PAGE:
The baseload (also base load) on a grid is the minimum level of demand on an electrical grid over a span of time, for example, one week. This demand can be met by unvarying power plants, dispatchable generation, or by a collection of smaller intermittent energy sources, depending on which approach has the best mix of low cost, availability and high reliability in any particular market. The remainder of demand, varying throughout a day, is met by dispatchable generation which can be turned up or down quickly, such as load following power plants, peaking power plants, or energy storage.
Grid operators take long and short term bids to provide electricity over various time periods and balance supply and demand continuously. The detailed adjustments are known as the unit commitment problem in electrical power production.
While historically large power grids used unvarying power plants to meet the base load, there is no specific technical requirement for this to be so. The base load can equally well be met by the appropriate quantity of intermittent power sources and dispatchable generation.
Unvarying power plants can be coal, nuclear, combined cycle plants, which may take several days to start up and shut down, hydroelectric, geothermal, biogas, biomass, solar thermal with storage and ocean thermal energy conversion.
The desirable attribute of dispatchability applies to some gas plants, wind (through blade pitch) and hydroelectricity. Grid operators also use curtailment to shut plants out of the grid when their energy is not needed.
There are 195 gigawatts of grid storage installed world-wide; 94% is pumped-storage hydroelectricity; 2% is in batteries. Pumped storage uses cheap power at times of low demand, usually night, to pump water from a lower reservoir to an upper reservoir, then lets it drop back through turbines during peak demand times, usually in the day. Availability of solar power in peak hours of the day can reduce the need for storage. The biggest storage facility in the world is on the Virginia-West Virginia border, with 50% more capacity than the Hoover Dam.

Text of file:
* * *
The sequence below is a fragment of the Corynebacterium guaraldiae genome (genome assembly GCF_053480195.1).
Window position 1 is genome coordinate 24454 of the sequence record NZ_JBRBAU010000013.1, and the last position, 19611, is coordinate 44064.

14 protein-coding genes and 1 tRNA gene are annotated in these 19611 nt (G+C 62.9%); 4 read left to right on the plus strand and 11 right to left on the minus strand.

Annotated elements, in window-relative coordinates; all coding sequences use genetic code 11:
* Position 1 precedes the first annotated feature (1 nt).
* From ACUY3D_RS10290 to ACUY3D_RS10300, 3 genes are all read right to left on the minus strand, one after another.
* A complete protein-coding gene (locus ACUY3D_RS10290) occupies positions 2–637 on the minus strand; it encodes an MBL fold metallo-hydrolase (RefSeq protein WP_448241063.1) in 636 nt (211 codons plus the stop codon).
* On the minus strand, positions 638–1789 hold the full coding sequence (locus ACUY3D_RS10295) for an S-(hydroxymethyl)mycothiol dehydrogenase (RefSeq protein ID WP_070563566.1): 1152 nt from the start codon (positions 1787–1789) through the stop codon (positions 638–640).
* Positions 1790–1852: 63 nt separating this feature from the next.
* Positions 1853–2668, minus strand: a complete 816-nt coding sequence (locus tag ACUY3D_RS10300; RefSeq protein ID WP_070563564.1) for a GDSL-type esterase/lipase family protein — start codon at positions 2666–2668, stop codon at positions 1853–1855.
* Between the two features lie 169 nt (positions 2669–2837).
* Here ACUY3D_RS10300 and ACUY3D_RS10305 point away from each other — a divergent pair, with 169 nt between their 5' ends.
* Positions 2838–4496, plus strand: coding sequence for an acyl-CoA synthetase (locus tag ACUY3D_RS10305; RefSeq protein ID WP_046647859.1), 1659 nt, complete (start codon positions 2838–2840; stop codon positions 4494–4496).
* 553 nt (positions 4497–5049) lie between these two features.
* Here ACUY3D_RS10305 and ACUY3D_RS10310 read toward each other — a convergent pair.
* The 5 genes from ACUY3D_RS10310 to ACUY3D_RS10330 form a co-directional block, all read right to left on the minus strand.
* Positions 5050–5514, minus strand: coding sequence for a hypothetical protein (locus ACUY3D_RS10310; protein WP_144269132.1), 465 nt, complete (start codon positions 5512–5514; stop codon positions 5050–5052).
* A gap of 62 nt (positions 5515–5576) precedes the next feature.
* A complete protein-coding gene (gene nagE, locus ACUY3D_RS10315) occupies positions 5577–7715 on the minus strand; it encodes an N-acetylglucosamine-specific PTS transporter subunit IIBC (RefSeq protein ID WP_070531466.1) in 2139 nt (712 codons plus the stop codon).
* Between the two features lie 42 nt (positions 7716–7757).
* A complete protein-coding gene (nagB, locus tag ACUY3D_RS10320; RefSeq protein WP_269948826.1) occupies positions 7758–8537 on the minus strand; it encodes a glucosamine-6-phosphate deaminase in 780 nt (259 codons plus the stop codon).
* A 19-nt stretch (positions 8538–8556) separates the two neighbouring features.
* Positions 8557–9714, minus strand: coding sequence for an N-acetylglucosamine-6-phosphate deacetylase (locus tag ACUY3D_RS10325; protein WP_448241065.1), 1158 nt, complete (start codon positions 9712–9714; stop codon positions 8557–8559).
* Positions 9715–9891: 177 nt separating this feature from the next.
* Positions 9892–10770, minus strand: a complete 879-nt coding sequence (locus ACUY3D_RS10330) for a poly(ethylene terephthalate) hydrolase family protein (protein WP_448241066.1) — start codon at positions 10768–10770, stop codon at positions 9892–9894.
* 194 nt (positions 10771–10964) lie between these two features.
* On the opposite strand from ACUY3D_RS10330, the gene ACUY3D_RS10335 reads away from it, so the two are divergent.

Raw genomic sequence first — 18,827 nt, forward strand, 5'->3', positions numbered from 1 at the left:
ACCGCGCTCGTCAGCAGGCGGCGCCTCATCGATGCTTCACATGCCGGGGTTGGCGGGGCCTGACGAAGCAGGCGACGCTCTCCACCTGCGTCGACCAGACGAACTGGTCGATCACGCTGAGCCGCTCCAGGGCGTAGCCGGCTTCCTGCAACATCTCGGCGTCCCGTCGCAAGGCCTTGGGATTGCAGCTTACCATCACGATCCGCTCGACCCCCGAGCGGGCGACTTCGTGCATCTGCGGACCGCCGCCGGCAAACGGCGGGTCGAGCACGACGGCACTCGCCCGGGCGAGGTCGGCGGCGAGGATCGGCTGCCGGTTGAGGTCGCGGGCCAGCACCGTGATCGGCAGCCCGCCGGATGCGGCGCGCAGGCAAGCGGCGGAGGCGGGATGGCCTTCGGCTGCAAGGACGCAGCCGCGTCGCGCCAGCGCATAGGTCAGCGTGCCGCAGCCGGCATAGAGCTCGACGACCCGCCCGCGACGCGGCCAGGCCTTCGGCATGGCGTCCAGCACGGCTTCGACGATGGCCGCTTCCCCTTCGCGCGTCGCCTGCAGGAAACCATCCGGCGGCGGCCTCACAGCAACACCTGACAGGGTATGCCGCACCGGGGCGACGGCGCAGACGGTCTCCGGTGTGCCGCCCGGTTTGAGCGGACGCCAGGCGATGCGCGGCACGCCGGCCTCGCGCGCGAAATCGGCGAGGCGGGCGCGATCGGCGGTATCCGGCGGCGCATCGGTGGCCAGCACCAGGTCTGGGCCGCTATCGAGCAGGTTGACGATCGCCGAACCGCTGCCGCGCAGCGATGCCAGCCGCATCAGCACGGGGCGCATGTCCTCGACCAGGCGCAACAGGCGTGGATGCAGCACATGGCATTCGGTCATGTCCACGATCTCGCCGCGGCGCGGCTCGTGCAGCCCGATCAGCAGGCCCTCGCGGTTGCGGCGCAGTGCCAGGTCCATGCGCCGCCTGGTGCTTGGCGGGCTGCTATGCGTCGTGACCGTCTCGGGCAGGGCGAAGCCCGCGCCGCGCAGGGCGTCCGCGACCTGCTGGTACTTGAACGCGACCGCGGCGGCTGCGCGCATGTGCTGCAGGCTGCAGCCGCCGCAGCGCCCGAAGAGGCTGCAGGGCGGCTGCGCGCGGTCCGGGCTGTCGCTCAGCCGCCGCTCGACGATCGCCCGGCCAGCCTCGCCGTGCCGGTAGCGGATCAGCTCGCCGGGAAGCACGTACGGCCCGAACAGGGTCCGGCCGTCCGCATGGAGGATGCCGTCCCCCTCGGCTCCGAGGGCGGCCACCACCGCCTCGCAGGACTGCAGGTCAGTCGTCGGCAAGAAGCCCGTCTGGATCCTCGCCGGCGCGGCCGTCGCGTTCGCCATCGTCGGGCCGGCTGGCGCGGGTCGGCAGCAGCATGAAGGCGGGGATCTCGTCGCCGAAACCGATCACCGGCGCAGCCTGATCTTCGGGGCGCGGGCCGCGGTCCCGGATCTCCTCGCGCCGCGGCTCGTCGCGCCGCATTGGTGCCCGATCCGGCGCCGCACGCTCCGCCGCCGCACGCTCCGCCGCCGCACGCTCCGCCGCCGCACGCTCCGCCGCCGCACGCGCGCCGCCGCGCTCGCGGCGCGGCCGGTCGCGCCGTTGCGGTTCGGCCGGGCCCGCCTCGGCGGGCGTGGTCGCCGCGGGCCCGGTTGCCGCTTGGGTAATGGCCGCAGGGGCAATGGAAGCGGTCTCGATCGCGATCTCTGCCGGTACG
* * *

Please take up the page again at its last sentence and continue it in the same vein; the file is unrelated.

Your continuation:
Grid operators solicit bids to find the cheapest sources of electricity over short and long term buying periods.
Nuclear and coal plants have very high fixed costs, high plant load factor but very low marginal costs, though not as low as solar, wind, and hydroelectric. On the other hand, peak load generators, such as natural gas, have low fixed costs, low plant load factor and high marginal costs.
Coal and nuclear power plants do not change production to match power consumption demands since it is more economical to operate them at constant production levels, and not all power plants are designed for it. However, some nuclear power stations, such as those in France, are physically capable of being used as load following power plants and do alter their output, to some degree, to help meet varying demands.
Some combined-cycle plants usually fuelled by gas, can provide baseload power, as well as being able to be cost-effectively cycled up and down to match more rapid fluctuations in consumption.
Different plants and technologies may have differing capacities to increase or decrease output on demand: nuclear plants are generally run at close to maximum output continuously (apart from maintenance, refueling and periodic refurbishment), while coal-fired plants may be cycled over the course of a day to meet demand. Plants with multiple generating units may be used as a group to improve the "fit" with demand, by turning units on and off.
According to National Grid plc chief executive officer Steve Holliday in 2015, baseload is "outdated", as microgrids would become the primary means of production, and large powerplants relegated to supply the remainder.
- Capacity factor
- Energy demand management
- Grid energy storage
- Load balancing (electrical power)
- Smart grid
- Load following power plant
- Peaking power plant
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